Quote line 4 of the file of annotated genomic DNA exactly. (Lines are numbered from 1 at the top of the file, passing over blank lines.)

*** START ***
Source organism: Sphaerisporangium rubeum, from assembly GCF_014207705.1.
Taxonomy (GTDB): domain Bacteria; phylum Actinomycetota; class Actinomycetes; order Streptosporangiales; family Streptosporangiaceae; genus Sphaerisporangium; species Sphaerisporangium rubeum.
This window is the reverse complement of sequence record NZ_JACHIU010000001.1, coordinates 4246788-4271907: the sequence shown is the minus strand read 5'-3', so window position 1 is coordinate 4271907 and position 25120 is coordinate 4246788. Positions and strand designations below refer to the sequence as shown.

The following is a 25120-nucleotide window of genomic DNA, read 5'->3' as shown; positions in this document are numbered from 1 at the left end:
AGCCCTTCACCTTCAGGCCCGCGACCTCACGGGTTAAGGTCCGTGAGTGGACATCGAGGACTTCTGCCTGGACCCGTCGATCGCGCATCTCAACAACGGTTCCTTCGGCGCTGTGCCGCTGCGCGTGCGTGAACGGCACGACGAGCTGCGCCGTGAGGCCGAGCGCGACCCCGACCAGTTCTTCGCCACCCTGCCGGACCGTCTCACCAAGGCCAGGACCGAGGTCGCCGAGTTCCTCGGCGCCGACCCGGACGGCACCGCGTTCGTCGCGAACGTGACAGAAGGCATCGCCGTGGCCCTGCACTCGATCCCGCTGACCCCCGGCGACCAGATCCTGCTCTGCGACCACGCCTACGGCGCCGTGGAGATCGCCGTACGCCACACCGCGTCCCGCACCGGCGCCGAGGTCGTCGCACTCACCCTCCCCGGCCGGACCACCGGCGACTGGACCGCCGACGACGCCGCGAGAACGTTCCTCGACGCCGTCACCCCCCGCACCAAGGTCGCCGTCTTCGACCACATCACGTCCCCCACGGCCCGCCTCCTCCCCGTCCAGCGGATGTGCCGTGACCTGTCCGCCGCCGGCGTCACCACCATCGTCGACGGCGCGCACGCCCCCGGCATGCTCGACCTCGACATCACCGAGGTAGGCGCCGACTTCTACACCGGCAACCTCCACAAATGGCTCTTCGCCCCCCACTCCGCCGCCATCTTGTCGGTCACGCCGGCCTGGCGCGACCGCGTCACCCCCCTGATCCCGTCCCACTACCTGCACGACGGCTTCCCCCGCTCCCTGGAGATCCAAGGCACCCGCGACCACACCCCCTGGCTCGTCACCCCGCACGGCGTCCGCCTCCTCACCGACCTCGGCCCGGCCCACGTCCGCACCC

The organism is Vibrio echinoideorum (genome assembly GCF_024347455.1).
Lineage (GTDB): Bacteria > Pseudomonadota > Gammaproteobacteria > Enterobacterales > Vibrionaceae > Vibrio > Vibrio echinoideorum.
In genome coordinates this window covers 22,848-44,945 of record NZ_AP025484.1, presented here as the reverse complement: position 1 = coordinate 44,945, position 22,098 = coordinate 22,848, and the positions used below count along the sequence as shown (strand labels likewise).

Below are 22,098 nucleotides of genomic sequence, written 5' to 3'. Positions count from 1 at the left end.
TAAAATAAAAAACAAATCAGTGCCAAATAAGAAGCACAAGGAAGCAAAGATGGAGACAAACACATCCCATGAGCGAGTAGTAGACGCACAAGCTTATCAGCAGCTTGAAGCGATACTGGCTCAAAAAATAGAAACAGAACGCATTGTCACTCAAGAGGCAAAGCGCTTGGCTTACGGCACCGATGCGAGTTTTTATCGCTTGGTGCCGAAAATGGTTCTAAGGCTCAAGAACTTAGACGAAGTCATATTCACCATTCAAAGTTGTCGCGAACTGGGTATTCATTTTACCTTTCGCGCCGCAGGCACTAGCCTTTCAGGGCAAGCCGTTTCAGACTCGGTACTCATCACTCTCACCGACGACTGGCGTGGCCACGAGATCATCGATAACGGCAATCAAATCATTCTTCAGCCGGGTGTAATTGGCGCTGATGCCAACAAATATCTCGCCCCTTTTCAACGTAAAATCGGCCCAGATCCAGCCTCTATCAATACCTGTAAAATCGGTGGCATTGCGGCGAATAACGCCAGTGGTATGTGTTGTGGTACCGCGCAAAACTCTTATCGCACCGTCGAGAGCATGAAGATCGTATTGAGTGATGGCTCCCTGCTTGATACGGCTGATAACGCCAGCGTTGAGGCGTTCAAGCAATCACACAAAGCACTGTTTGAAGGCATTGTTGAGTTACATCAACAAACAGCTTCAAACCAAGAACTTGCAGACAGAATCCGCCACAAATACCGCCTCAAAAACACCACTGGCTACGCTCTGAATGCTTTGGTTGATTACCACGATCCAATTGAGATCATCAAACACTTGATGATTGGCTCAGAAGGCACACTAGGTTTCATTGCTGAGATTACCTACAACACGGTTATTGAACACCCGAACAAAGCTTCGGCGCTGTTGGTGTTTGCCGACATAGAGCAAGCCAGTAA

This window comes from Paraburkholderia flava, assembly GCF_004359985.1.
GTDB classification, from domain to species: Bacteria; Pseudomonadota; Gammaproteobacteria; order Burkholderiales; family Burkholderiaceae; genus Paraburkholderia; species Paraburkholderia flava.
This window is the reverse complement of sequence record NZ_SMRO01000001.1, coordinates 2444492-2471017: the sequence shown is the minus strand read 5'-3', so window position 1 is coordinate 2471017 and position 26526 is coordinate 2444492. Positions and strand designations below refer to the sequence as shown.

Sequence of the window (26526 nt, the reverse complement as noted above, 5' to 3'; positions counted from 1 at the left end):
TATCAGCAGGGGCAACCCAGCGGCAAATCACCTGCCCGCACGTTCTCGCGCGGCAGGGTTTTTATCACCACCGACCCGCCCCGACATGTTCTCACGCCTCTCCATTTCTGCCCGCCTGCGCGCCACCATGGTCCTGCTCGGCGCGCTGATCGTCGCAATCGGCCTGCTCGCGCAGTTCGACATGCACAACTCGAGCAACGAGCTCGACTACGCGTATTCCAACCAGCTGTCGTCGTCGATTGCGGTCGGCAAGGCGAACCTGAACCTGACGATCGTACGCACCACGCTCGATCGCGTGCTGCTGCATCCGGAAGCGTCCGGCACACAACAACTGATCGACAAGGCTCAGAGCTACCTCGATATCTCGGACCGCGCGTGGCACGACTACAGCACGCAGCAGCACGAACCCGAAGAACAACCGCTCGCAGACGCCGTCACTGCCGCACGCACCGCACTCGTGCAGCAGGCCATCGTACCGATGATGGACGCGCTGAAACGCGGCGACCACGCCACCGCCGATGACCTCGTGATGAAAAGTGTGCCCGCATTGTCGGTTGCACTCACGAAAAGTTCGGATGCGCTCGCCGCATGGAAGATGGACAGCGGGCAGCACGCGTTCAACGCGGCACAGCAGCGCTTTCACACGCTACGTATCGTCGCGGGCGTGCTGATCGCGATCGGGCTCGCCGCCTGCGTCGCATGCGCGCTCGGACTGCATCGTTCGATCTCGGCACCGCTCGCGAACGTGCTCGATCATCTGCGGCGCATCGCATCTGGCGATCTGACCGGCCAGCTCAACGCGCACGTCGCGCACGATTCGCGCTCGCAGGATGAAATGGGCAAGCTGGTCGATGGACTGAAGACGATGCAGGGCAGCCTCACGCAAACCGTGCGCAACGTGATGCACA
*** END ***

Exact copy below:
The following is a 25120-nucleotide window of genomic DNA, read 5'->3' as shown; positions in this document are numbered from 1 at the left end: